Best major championship moments of 2016

Arnold Palmer
USA Today Sports Images
We didn't know it at the time, but back in April at the 2016 Masters would be the last time we'd see Arnold Palmer on the first tee as an honorary starter (he did not hit a shot that day).
By T.J. Auclair
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Series: Golf Buzz

Published: Friday, December 02, 2016 | 2:05 p.m.
It's no surprise that the best moments in golf each year come from the four major championships.
This year was no exception.
Here is an extensive list of all our favorite moments from the Masters, U.S. Open, Open Championship and PGA Championship.
The Masters
Arnold Palmer as an honorary starter on the first tee at Augusta National. We didn't know it at the time, but this would be the last time we'd see Arnie at the Masters. Sure, he didn't hit a tee shot like his fellow honorary starters -- Jack Nicklaus and Gary Player -- but the King's presence was special and his declining health was evident.

Jordan Spieth opens his title defense with a 6-under 66 and an early two-stroke lead. Given the amazing 2015 season Spieth enjoyed -- a win at the Masters, a victory at the U.S. Open, a T4 at the Open Championship and a runner-up finish at the PGA Championship -- his start to the 2016 Masters was nothing short of remarkable. The bogey-free round was Spieth's ninth consecutive Masters round of par or better.
Rory McIlroy's 39-foot putt at the par-3 16th in Round 2 to pull within one of the lead at the time. The Masters is the only tournament missing in McIroy's quest for a career grand slam. He didn't win in 2016, but with putts like this, you've got to believe a green jacket will one day be his.
Then-amateur Bryson DeChambeau's Day 2 charge had him within one of the lead at one point before a triple-bogey on the final hole of the day did him in. Even still, it was fun to watch an amateur hit shots like this one at the par-3 12th during the Masters.
Two-time Masters champ Tom Watson pars the 18th on Day 2 in his farewell to the tournament. That par capped off what was 134 rounds played in the Masters for Watson in 43 appearances.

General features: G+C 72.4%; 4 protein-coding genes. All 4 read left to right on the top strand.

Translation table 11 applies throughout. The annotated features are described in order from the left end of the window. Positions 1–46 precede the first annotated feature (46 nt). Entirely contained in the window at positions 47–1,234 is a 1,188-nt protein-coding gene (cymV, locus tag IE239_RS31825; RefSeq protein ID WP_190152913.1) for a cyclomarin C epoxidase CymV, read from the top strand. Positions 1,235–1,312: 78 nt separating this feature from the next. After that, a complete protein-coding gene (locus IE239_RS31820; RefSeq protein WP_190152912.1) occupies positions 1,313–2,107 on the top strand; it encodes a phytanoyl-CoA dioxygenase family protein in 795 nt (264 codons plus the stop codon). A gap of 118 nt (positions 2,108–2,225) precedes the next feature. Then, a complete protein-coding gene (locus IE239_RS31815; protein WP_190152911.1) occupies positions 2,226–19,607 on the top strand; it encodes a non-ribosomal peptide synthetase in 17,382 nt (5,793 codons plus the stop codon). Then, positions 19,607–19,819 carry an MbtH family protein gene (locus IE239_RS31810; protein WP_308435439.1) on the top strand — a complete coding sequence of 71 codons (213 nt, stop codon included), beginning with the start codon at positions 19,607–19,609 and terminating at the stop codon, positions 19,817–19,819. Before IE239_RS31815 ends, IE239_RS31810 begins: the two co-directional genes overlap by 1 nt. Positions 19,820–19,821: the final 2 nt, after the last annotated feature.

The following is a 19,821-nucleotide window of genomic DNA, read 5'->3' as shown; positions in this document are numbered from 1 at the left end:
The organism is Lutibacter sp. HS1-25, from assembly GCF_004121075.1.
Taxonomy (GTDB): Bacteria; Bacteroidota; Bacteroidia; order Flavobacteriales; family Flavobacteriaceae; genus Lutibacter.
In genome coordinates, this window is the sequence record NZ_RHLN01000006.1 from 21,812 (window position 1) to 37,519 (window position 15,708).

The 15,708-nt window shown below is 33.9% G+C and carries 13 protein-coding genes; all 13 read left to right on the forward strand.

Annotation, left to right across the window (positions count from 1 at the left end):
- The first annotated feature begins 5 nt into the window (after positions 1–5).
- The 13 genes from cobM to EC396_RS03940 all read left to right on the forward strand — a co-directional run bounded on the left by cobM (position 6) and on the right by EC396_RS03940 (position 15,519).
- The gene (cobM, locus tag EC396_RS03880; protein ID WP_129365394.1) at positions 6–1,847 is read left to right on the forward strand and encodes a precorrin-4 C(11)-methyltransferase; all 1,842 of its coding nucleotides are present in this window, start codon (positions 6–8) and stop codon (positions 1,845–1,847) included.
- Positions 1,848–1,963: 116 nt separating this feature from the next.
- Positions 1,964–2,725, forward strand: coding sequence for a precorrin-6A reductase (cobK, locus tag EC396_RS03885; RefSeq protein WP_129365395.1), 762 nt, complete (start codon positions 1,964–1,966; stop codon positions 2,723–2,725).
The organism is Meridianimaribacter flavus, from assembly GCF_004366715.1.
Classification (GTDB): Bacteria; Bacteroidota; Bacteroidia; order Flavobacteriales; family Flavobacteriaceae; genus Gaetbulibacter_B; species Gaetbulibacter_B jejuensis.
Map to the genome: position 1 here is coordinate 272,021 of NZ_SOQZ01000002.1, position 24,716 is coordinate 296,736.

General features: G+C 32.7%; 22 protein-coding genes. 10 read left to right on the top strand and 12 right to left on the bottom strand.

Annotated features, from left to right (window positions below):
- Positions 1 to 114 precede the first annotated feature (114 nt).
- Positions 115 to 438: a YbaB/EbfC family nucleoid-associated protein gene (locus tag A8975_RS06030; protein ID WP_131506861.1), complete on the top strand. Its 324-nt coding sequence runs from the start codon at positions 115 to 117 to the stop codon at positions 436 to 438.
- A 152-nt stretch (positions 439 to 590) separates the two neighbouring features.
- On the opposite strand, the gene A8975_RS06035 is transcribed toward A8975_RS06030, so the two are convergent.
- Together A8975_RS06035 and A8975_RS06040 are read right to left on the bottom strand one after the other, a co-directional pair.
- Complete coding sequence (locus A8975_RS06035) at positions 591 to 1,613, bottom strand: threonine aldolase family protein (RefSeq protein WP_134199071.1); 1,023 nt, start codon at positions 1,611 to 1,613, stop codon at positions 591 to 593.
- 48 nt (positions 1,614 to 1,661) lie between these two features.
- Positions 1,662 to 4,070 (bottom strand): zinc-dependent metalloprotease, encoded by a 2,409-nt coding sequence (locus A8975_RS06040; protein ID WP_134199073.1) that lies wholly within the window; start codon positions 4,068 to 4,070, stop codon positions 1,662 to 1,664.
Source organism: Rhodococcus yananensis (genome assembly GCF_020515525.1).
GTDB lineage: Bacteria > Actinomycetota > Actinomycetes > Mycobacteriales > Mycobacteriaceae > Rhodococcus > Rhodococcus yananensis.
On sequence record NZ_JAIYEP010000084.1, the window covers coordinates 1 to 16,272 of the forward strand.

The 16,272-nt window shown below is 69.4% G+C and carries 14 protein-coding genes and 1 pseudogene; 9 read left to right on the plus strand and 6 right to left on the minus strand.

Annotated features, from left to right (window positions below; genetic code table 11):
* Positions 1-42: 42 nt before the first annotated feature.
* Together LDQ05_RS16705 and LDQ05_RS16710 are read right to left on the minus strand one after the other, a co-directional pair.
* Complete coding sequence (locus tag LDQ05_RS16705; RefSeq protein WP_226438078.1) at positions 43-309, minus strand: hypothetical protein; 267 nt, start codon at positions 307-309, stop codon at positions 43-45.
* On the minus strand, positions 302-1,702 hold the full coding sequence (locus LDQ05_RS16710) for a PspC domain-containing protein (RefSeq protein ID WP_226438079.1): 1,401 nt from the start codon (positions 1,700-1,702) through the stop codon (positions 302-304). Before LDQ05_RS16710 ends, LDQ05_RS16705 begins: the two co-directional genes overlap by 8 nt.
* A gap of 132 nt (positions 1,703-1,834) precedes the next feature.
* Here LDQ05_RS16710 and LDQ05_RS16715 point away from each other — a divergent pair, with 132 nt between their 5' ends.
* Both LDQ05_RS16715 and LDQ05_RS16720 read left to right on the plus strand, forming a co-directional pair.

Though he shot a 74 in Round 2, Spieth led the Masters for a sixth consecutive round at day's end, tying the record set by Palmer in 1960-61.
Bernhard Langer, at age 58, moved into contention on Day 3 with a 2-under 70. The two-time Masters champion moved the clocks back in that third round, putting himself within two shots of the lead with 18 holes to play.
Jordan Spieth held the lead at the Masters for the seventh consecutive round, a new tournament record, and the third straight year after 54 holes. Strong stuff from a 22-year-old.
Sunday's aces. Shane Lowry, Davis Love III and Louis Oosthuizen all made holes in one at the par-3 16th hole in the final round.
Englishman Danny Willett fires a final-round, 5-under 67 to win the Masters. He began the final nine holes trailing by five strokes. With the victory, Willett became the first Englishman to win the Masters since Nick Faldo in 1996.
The U.S. Open
Lee Westwood's eagle hole-out from 124 yards on the 14th hole in Round 1.
Matthew Fitzpatrick's slam-dunk bunker shot for birdie on the second hole in Round 1.
Lee Slattery's 72-foot putt for birdie on No. 15 when his first round resumed on Friday after weather cut the round short on Thursday.
Jim Furyk's long putt from off the green at No. 12 on Day 2 for a highly unlikely birdie.
Romain Wattel's incredible eagle from a tough lie at the 17th hole on Day 3.


Shane Lowry shot a stellar 5-under 65 in Round 3 to take a four-shot lead into the final round.
Brooks Koepka's eagle hole-out from 108 yards on No. 10 in the final round.
Dustin Johnson's par save on No. 16 to maintain a one-shot lead in the final round.
Dustin Johnson hits the "Shot of his life" with his approach to the final hole on his way to securing his first major title.
The Open Championship